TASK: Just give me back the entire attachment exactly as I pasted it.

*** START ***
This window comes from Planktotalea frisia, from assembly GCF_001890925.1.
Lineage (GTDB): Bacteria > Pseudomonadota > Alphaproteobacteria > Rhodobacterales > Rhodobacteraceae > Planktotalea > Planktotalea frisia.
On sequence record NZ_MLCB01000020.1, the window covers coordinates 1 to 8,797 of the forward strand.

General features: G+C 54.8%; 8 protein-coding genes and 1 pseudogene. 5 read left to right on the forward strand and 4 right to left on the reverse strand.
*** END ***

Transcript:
This window comes from Planktotalea frisia, from assembly GCF_001890925.1.
Lineage (GTDB): Bacteria > Pseudomonadota > Alphaproteobacteria > Rhodobacterales > Rhodobacteraceae > Planktotalea > Planktotalea frisia.
On sequence record NZ_MLCB01000020.1, the window covers coordinates 1 to 8,797 of the forward strand.

General features: G+C 54.8%; 8 protein-coding genes and 1 pseudogene. 5 read left to right on the forward strand and 4 right to left on the reverse strand.